Also, when notifications are activated on the computer that you’re using for the meeting, the incoming message takes over the audio and you’ll miss out on snippets of the conversation. Be sure to eliminate this possible faux pas.

2. Dress the Part

While working from home, you may have fallen into the habit of slipping on your comfiest T-shirt each day. Hey, no judgments! But before you log on to your video conference, try to make an effort with your appearance.

Depending on your company culture and the importance of your meeting, consider dressing the part of the professional whom you wish to project. It will help you feel more self-assured, and others will likely take you more seriously.

For women, wear light make-up, put on earrings, and make sure your blouse is crisply pressed. For men, show up freshly shaved. Wearing a crisp collared shirt in a solid color will usually suffice.

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Pro Tip: Stay away from wearing white or black, unless those colors look great on you. Consider wearing light blue or brown instead.

3. Stage Your Workspace

Have you noticed the backdrops of experts interviewed on news shows? Bookshelves and photographs are carefully curated, and no busy-patterned furniture or artwork is in sight.

Take note of what appears behind you when you choose the location of your video conferences. Piles of junk mail on the table or stacks of folded laundry on the couch will convey more about your personal life than you care to share. Make sure you remove clutter from the camera’s eye, and present a tidy, orderly workspace to your colleagues, coworkers, and bosses.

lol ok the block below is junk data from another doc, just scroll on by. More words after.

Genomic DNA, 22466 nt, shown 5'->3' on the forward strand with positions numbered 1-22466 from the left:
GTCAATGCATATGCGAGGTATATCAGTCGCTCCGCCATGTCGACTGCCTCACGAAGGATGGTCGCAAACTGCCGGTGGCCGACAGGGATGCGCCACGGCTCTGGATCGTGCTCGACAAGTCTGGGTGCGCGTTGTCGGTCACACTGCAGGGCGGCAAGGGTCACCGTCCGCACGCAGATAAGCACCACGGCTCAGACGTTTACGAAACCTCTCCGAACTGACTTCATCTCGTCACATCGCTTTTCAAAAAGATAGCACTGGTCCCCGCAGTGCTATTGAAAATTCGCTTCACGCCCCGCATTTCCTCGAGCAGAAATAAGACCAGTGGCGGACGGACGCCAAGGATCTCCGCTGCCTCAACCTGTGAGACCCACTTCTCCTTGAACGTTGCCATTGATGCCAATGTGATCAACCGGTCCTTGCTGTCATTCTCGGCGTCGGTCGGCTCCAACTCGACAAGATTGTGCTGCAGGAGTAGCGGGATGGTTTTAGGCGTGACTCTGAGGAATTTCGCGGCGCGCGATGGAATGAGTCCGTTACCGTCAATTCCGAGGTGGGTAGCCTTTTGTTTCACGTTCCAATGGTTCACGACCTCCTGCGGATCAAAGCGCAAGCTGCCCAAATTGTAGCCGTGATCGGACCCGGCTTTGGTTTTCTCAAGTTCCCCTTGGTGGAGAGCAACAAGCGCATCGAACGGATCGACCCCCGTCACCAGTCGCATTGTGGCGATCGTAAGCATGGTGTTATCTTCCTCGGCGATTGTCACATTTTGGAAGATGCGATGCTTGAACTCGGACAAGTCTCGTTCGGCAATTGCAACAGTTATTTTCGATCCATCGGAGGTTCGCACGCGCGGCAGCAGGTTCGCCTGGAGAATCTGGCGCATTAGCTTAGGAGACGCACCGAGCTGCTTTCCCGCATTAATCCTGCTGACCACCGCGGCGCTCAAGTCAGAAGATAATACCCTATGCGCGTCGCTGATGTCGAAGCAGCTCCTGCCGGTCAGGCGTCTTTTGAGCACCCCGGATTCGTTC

4. Put Some Thought Into Lighting and Perspective

Be aware that in a video conference, your computer camera can actually make you look up to ten pounds heavier depending on where you sit. But you can easily drop those added pounds by moving back from the screen to diminish the wide-angle distortion.

Frame your head on the screen by tilting the screen up or down. Also, it’s best to not place yourself in front of a window or bright light, which makes you appear in shadow. Instead, face the light source, moving it (or yourself) until you have a flattering amount of illumination. You can also purchase some small spotlights that allow you to add light as needed.

Pro Tip: If your lights add too much redness to your skin, consider counter-balancing with a green filter.